Review; Murder at the British Museum by Jim Eldridge

Last year I was fortunate enough to recieve an ARC of the crime novel Murder at the British Museum by Jim Eldridge through Netgalley. I read it shortly afterwards, but I haven't published my review until now.

Description from Goodreads
1894. A well-respected academic is found dead in a gentlemen's convenience cubicle at the British Museum, the stall locked from the inside. Professor Lance Pickering had been due to give a talk promoting the museum's new 'Age of King Arthur' exhibition when he was stabbed repeatedly in the chest. Having forged a strong reputation working alongside the inimitable Inspector Abberline on the Jack the Ripper case, Daniel Wilson is called in to solve the mystery of the locked cubicle murder, and he brings his expertise and archaeologist Abigail Fenton with him. But it isn't long before the museum becomes the site of another fatality and the pair face mounting pressure to deliver results. With enquiries compounded by persistent journalists, local vandals and a fanatical society, Wilson and Fenton face a race against time to salvage the reputation of the museum and catch a murderer desperate for revenge.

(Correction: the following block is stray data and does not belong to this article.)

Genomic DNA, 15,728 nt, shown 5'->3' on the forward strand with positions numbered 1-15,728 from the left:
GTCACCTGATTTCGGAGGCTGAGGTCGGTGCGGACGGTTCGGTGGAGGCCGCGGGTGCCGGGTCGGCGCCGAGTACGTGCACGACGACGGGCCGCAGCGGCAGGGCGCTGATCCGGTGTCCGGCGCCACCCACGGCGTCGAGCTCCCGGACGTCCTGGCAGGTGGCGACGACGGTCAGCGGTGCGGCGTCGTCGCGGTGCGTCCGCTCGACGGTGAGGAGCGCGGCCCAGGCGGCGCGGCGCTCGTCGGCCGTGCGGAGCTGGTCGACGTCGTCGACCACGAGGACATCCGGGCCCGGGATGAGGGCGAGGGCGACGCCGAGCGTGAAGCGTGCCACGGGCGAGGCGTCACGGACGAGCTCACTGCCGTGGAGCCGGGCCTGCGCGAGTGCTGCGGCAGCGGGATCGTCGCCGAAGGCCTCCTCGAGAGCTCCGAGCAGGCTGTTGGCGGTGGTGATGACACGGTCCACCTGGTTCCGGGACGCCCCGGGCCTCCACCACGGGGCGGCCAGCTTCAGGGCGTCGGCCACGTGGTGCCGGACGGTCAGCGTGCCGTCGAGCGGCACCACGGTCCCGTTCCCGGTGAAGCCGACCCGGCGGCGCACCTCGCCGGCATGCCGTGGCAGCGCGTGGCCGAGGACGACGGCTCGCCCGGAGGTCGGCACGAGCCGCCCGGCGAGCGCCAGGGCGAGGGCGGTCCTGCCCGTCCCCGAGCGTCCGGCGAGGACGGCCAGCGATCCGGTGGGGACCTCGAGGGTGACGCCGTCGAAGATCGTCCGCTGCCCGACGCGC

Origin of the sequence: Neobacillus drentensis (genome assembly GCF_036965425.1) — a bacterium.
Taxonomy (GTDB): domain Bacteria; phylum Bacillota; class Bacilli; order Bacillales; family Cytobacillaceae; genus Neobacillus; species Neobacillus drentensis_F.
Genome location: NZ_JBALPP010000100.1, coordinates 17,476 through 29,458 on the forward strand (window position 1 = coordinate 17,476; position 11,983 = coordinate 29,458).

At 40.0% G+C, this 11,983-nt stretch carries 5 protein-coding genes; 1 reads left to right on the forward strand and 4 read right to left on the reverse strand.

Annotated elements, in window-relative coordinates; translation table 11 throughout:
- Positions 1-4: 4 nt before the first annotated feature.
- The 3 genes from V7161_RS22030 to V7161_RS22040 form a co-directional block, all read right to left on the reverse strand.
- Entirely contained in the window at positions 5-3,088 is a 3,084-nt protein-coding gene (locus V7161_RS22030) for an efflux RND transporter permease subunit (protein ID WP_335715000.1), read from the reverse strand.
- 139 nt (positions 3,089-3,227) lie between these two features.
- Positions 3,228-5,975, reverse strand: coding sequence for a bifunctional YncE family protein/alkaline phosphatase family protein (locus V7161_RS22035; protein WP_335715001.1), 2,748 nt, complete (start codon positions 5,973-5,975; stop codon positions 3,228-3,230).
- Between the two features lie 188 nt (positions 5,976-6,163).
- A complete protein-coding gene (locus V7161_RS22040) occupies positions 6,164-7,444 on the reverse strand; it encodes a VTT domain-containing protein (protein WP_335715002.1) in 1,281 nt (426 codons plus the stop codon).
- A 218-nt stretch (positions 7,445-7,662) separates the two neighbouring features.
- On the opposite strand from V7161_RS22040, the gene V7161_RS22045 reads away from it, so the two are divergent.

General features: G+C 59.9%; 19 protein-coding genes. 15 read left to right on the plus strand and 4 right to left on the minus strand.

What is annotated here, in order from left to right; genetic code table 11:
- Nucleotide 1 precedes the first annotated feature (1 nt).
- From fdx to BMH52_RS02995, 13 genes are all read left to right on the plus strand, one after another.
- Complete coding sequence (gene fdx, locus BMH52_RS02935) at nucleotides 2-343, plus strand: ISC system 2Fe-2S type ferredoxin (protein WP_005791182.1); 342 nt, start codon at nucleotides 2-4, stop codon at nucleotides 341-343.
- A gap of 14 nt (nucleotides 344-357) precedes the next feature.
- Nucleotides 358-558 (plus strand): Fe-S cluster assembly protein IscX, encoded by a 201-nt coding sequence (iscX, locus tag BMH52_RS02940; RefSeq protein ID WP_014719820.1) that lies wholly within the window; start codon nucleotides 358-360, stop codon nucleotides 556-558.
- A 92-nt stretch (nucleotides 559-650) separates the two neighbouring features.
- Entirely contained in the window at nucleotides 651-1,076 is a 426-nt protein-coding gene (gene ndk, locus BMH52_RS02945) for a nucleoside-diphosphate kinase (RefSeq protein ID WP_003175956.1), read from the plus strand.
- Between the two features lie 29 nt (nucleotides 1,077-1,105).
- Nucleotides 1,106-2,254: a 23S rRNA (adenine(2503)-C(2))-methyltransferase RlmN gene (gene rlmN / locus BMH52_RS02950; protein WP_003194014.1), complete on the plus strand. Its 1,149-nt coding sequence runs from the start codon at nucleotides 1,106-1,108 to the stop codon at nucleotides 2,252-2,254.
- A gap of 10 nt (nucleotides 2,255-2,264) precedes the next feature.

My Thoughts on the Book
Murder at the British Museum was such a fun and engaging read. It's a convincing late Victorian setting and I enjoyed the dynamic between Daniel Wilson and Abigail Fenton. An added bonus was how badass and strong Abigail was (with hints of feminist tendencies). The book itself is a classic mystery and it was a pageturner for sure.

So if one liked both historical crime fiction and classical mysteries, I would highly reommend it.

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